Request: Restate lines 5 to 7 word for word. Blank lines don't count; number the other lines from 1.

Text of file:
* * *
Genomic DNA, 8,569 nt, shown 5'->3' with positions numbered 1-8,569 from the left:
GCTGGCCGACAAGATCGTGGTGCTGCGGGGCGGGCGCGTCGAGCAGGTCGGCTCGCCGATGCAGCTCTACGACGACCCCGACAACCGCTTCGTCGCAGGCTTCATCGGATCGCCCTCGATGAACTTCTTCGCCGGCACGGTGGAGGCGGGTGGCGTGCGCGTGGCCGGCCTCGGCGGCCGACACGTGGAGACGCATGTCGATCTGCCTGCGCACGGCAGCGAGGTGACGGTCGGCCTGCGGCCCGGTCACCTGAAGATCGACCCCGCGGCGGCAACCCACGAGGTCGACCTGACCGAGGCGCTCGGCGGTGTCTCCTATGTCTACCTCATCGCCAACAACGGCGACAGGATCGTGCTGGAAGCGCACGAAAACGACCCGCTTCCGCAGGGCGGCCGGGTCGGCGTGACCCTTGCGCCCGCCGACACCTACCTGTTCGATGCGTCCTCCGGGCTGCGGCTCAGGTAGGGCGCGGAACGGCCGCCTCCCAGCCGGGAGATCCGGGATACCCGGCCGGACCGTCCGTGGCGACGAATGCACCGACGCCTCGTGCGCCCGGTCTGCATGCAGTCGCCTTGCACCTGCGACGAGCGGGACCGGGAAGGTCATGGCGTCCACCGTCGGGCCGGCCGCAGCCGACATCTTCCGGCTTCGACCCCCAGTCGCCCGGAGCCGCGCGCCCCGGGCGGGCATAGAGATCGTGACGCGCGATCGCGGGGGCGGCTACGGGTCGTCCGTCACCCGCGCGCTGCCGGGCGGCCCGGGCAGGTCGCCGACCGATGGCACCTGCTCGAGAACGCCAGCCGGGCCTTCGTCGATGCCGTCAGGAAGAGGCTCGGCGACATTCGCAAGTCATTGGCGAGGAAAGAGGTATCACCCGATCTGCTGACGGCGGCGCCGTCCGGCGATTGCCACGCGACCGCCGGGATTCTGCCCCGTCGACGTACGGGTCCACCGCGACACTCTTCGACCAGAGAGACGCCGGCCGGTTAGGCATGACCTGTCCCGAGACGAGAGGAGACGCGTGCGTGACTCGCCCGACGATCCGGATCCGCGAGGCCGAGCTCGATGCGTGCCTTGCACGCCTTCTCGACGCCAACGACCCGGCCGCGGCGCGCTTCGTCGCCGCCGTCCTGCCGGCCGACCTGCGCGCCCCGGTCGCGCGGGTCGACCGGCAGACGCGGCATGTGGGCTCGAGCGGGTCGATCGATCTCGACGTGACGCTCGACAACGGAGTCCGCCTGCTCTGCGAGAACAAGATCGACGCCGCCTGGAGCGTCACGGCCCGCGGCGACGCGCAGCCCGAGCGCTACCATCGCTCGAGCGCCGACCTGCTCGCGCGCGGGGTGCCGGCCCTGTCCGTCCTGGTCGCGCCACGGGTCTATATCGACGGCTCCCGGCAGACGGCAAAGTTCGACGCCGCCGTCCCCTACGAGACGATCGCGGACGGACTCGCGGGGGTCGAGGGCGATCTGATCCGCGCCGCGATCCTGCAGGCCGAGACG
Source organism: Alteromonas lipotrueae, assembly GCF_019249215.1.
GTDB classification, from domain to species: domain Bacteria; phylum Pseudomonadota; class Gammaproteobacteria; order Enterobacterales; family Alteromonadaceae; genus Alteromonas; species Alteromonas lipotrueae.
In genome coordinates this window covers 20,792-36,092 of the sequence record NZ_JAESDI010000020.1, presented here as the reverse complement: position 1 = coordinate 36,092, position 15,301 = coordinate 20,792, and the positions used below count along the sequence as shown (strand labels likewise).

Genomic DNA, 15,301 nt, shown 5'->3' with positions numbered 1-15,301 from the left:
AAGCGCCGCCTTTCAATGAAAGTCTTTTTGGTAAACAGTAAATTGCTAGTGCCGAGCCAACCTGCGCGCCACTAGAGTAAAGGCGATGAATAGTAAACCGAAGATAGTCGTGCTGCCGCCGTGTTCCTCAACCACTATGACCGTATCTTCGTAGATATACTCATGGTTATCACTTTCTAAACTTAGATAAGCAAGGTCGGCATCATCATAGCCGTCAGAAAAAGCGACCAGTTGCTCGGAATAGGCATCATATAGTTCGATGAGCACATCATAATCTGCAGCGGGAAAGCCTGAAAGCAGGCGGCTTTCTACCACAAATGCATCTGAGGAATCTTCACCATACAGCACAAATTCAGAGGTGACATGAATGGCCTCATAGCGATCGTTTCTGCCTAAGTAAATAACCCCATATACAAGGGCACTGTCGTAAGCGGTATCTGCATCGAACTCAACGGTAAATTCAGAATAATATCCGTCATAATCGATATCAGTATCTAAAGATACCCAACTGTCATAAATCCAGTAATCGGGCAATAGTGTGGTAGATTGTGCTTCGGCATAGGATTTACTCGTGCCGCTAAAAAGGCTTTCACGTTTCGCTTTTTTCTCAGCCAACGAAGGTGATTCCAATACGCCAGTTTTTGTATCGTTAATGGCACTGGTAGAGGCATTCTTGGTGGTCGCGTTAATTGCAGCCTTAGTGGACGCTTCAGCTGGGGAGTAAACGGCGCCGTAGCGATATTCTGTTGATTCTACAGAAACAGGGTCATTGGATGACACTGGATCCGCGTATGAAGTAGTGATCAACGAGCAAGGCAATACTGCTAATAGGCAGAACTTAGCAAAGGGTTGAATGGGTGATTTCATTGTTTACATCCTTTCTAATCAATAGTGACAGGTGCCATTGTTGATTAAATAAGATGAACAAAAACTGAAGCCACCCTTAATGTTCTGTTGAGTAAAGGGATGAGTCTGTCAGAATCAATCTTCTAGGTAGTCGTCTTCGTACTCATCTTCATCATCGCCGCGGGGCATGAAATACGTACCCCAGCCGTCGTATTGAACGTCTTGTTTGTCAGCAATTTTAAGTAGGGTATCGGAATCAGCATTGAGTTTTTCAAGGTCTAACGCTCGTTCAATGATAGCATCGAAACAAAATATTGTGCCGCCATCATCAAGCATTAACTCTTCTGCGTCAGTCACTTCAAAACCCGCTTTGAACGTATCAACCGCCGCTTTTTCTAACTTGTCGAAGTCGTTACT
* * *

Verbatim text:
In genome coordinates this window covers 20,792-36,092 of the sequence record NZ_JAESDI010000020.1, presented here as the reverse complement: position 1 = coordinate 36,092, position 15,301 = coordinate 20,792, and the positions used below count along the sequence as shown (strand labels likewise).

Genomic DNA, 15,301 nt, shown 5'->3' with positions numbered 1-15,301 from the left:
AAGCGCCGCCTTTCAATGAAAGTCTTTTTGGTAAACAGTAAATTGCTAGTGCCGAGCCAACCTGCGCGCCACTAGAGTAAAGGCGATGAATAGTAAACCGAAGATAGTCGTGCTGCCGCCGTGTTCCTCAACCACTATGACCGTATCTTCGTAGATATACTCATGGTTATCACTTTCTAAACTTAGATAAGCAAGGTCGGCATCATCATAGCCGTCAGAAAAAGCGACCAGTTGCTCGGAATAGGCATCATATAGTTCGATGAGCACATCATAATCTGCAGCGGGAAAGCCTGAAAGCAGGCGGCTTTCTACCACAAATGCATCTGAGGAATCTTCACCATACAGCACAAATTCAGAGGTGACATGAATGGCCTCATAGCGATCGTTTCTGCCTAAGTAAATAACCCCATATACAAGGGCACTGTCGTAAGCGGTATCTGCATCGAACTCAACGGTAAATTCAGAATAATATCCGTCATAATCGATATCAGTATCTAAAGATACCCAACTGTCATAAATCCAGTAATCGGGCAATAGTGTGGTAGATTGTGCTTCGGCATAGGATTTACTCGTGCCGCTAAAAAGGCTTTCACGTTTCGCTTTTTTCTCAGCCAACGAAGGTGATTCCAATACGCCAGTTTTTGTATCGTTAATGGCACTGGTAGAGGCATTCTTGGTGGTCGCGTTAATTGCAGCCTTAGTGGACGCTTCAGCTGGGGAGTAAACGGCGCCGTAGCGATATTCTGTTGATTCTACAGAAACAGGGTCATTGGATGACACTGGATCCGCGTATGAAGTAGTGATCAACGAGCAAGGCAATACTGCTAATAGGCAGAACTTAGCAAAGGGTTGAATGGGTGATTTCATTGTTTACATCCTTTCTAATCAATAGTGACAGGTGCCATTGTTGATTAAATAAGATGAACAAAAACTGAAGCCACCCTTAATGTTCTGTTGAGTAAAGGGATGAGTCTGTCAGAATCAATCTTCTAGGTAGTCGTCTTCGTACTCATCTTCATCATCGCCGCGGGGCATGAAATACGTACCCCAGCCGTCGTATTGAACGTCTTGTTTGTCAGCAATTTTAAGTAGGGTATCGGAATCAGCATTGAGTTTTTCAAGGTCTAACGCTCGTTCAATGATAGCATCGAAACAAAATATTGTGCCGCCATCATCAAGCATTAACTCTTCTGCGTCAGTCACTTCAAAACCCGCTTTGAACGTATCAACCGCCGCTTTTTCTAACTTGTCGAAGTCGTTACT